Zimbabwean president Emmerson Mnangagwa says he has won a yet-to-be heard petition against his election win in the July 30 elections, the first vote since ouster of long serving Robert Mugabe.
Speaking in an interview in Namibia where he had attended a Southern African Development Cooperation (SADC) Heads of State summit, the 75-year-old said, “I won the court case before it began.”
When asked how so by the journalist he continued, “yes, because if we have got an election it is declared free and fair during campaigning, declared free, fair and transparent during voting.
I get two-thirds majority and with the presidential votes I get 50.8% national votes and my nearest person gets 44%, why would I ever think that I will lose? Unless there is a problem with my thinking.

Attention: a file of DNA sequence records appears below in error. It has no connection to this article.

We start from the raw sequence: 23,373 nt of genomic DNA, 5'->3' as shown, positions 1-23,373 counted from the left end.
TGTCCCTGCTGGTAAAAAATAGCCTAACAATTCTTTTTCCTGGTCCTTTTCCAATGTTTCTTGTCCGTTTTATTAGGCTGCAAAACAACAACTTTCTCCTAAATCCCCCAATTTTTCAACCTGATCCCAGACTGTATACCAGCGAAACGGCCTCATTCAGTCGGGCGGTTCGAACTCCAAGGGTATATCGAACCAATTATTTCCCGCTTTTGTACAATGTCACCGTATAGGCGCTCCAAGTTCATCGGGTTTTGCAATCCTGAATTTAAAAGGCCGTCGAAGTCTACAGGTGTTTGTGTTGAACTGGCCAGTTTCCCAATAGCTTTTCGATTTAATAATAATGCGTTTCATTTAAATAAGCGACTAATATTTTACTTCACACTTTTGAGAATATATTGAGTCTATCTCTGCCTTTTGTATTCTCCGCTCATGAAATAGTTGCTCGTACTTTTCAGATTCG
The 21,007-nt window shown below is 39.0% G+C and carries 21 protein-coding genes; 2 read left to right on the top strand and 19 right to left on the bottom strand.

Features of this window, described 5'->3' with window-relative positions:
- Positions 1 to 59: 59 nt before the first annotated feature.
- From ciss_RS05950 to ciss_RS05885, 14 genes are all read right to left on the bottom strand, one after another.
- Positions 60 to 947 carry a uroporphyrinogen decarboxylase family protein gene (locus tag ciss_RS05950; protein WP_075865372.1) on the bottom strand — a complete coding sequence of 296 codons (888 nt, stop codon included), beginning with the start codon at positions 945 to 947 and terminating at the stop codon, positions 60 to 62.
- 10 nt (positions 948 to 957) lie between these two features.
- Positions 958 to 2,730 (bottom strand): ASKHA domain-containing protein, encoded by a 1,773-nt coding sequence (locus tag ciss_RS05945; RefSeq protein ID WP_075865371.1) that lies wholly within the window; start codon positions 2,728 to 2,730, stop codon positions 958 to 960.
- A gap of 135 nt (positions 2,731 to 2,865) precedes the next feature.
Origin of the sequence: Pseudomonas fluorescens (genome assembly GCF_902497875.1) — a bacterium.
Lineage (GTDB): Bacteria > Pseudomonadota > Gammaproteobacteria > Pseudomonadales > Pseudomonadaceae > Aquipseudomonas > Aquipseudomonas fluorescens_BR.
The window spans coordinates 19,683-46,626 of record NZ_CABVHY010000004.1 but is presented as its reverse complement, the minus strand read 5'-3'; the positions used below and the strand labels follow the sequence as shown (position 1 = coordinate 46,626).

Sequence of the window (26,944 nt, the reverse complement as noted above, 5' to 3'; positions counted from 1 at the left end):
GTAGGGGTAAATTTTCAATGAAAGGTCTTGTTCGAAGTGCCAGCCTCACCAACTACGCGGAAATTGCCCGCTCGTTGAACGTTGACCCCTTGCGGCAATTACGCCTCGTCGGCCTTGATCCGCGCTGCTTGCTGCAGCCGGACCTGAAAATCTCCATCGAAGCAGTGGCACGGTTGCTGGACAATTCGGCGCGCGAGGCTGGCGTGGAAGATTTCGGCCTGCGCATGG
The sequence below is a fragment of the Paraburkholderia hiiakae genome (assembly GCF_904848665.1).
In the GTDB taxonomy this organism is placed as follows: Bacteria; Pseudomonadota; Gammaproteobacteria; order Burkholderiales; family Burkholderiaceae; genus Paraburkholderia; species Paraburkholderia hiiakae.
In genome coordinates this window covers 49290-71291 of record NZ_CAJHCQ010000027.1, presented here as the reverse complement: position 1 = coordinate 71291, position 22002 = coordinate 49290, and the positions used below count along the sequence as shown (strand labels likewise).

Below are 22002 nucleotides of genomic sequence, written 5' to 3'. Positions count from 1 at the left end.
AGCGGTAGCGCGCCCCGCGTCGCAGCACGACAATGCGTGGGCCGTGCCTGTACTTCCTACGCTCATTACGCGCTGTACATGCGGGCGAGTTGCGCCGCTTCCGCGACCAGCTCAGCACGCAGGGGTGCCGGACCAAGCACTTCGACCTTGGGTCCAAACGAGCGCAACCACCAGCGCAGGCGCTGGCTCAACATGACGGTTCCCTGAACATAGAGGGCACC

(And) I get two-thirds majority and with the presidential votes I get 50.8% national votes and my nearest person gets 44%, why would I ever think that I will lose? Unless there is a problem with my thinking,” he added.
The case brought by the main opposition Movement for Democratic Change Alliance and its leader Nelson Chamisa is to be heard by the Constitutional Court on Wednesday.
The Chief Justice Luke Malaba is reported to have accepted for proceedings to be televised. The MDC Alliance wants the Zimbabawe Electoral Commission’s declaration of Mnangagwa as winner annulled.
A prayerful Chamisa on the other hand has called on supporters to keep faith and remain resolute because the court will prove their claims that the process was tampered with.
The Constitutional Court is the final court of appeals for all matters relating to the Constitution of Zimbabwe, and its decisions are binding on all other courts in Zimbabwe.